Imagine you're an avid traveler, who is no stranger to luxury perks. With a passport that boasts stamps from destinations around the world, you've found yourself making a temporary home at countless hotels, each with their own unique appeal. On a leisure trip to the Palms Resorts Casino, you check into the Empathy Suite; a room which, by any measure, marks the very epitome of luxury. The villa is recently redesigned, featuring sharks suspended in formaldehyde, a salt relaxation room, butler service and even a cantilevered outdoor pool, set across 9,000 square feet of prime resort real estate. The biggest perk of all? You've been granted a $10,000 credit to spend at the hotel just for being a VIP guest. If this paints a rather far-fetched picture, it's likely because the luxury described here comes at a cost. A steep one, at that. While the suite is surely a worthy backdrop to the ultimate Las Vegas dream vacation, it is currently the most expensive hotel suite in the world. $100,000 per night, to be exact. Of course, extreme luxury offerings aren't a new concept to hotels around the globe. From fragrance or soap butlers to personalized firework displays, private helicopter rides, or even access to a Rolls-Royce Ghost for a day, luxury perks are meant to truly 'wow' guests. However, in many cases, these luxuries are more of a costly add-on than a built-in amenity and, therefore, represent an experience that, although exceptional, may be largely inaccessible for many. With this in mind, modern luxury has become a redefined concept, especially as of late. After all, shouldn't 'luxury' or rather, 'share-worthy' experiences be more accessible to all guests? So, how can hoteliers redefine luxury experiences for the modern traveler? What high-touch services or amenities are accessible and easy to implement, but are still representative of exceptional, stand out service? Unique and Personalized Service Over the past few years, the demand for luxury has steadily shifted away from goods to favor experiences, instead. This, coupled with the subsequent rise in demand for personalization, has created a hospitality landscape in which those properties are offering inherently unique services and enhanced personalization. At the beginning of this year, an op-ed was published to Business Insider titled, "Luxury travelers want more than ever before, and hotels are borrowing a tactic used by Netflix and Amazon to keep up." The article spoke to how rather simple personalization tactics commonly utilized by services such as Netflix and Amazon, can be replicated at hotels to delight guests. Much like Netflix takes note of what we watched last and crafts suggestions according to that information, hotels should make a note of guest preferences and act on them accordingly with personalized amenities or offers. This can be achieved in many ways, ranging from in-room settings (including pre-set temperature, lighting, entertainment and more) or complimentary services, to a chilled glass of a guest's favorite wine, ready upon check-in, via Plum. The Alfond Inn at Rollins, which was recently singled out as a top hotel in the Condé Nast Traveler 2018 Readers' Choice Awards, has made a name for itself through the delivery of unique, memorable, guest-centric service. With the addition of in-room, on-demand wine for their guests, they can provide a unique, hyper-convenient luxury amenity with ease. The St. Regis hotel in Washington, DC has seen similar success, with their Director of Operations sharing that "The positive feedback we've received from guests since we first introduced Plum has been amazing." Not only does this aim to delight new travelers, but it is also a service which can be leveraged to recognize and celebrate loyal, VIP guests. In many cases, it's the simple but meaningful gestures and amenities such as in-room wine and personalized touches, which help to bring special attention to each guest amongst a sea of travelers. This, in itself, is modern, tangible luxury. Ultimately, a hotel doesn't have to go to extremes to differentiate their service. Instead, it's about going the extra mile to get to know guests, recognize their preferences and provide them with a home away from home. Tapping Into Authentic, Local Experiences Guests today have a noted penchant for local experiences, often seeking out opportunities, amenities, and services which allow them to get closer to the culture of the area which they are visiting. Guests want to experience the world through a local perspective, in ways that aren't to be defined as the status quo. To answer this demand, many hotels around the globe offer their guests in-depth destination guides or host their own locally-led tours and experiences. London-based hotel, Leman Locke, does this especially well, offering guests a 5K running club every Wednesday that involves a scenic jog through the city led by the hotel's running coach. Not only that, but guests can join a Saturday morning yoga club hosted by local yoga coaches Sabi and Danielle, and an atmospheric dawn tour of East London with London-based photographer Anthony Epes. Many hotels are also relying on their F&B program to achieve this effect, with the help of locally-inspired dining and beverage menus. Even going beyond on-property restaurants and bars, The London West Hollywood at Beverly Hills now offers guests in-room wine from the award-winning, local winery, J. Lohr and Newton Unfiltered Chardonnay. This allows guests to get a taste of premium, California wine culture without having to buy a whole bottle, and within the comfort of their hotel room. 'Wow' Them with Wellness Initiatives Wellness enclaves are becoming relatively common across luxury hotels, as travelers express a growing desire for health-conscious programs and services. Hotels around the world are now finding creative ways to integrate wellness into their service model, from property design and amenities to daily operations. The Ritz-Carlton in Georgetown, Washington, D.C., took note of the rise in wellness travel and decided to cater to their prospective health-conscious guests with the creation of 13 new 'Wellness Rooms.' Each room is focused on one of the three elements of wellness: comfort, relaxation, and fitness, including amenities such as aromatherapy bath salts, showerheads delivering water infused with Vitamin C, desk wellness balls, yoga mats, sound + sleep machines, air purifiers, and more. These rooms are also conveniently located near the hotel's recently renovated fitness center which features state of the art equipment and a full-service spa. While this may seem like a rather lofty investment into the wellness segment, consider this: The Global Wellness Institute calculated the global spend on wellness tourism at $639.4 billion in 2017 alone. Of course, not every wellness program will require extensive renovations. Many hotels are tapping into this new kind of luxury by offering their guests health-focused dining options, saline swimming pools, fitness centers or incentives for local fitness offerings, in-room exercise or meditation guides via a Smart TV, bike-share programs, and so much more. While certain extravagance and grandeur will always have its place in hospitality, many travelers are interested in a different kind of luxury today. For them, high-end service is not necessarily found in the Penthouse Suite, but can instead be accomplished through unique and personalized service, local experiences and wellness-focused amenities. Fortunately for hoteliers, luxury service doesn't always need to be a far-fetched or costly concept. It can be achieved with something as simple as a personal gesture or touch in a hotel room, a fully stocked fitness center or, perhaps, a chilled glass of in-room wine.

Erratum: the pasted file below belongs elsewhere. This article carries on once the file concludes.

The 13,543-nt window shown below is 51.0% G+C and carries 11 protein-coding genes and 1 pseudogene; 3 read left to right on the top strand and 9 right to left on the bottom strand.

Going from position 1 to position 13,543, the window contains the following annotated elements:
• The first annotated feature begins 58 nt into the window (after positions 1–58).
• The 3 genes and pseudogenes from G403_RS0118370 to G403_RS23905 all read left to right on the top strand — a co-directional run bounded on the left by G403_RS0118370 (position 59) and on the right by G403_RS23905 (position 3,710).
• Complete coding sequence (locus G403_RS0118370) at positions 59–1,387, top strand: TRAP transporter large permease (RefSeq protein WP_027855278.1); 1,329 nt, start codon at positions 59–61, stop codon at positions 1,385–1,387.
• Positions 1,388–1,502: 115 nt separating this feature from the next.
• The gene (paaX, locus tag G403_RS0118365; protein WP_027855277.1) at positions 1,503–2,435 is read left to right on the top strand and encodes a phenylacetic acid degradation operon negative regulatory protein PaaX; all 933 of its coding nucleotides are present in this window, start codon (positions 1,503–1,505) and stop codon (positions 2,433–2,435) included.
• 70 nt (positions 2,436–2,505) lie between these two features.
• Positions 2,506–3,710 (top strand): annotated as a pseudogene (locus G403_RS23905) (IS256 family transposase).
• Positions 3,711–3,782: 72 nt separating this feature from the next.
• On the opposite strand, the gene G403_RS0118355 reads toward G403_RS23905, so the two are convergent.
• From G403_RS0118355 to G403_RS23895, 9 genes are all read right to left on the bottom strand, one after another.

Agilysys · 16 Oct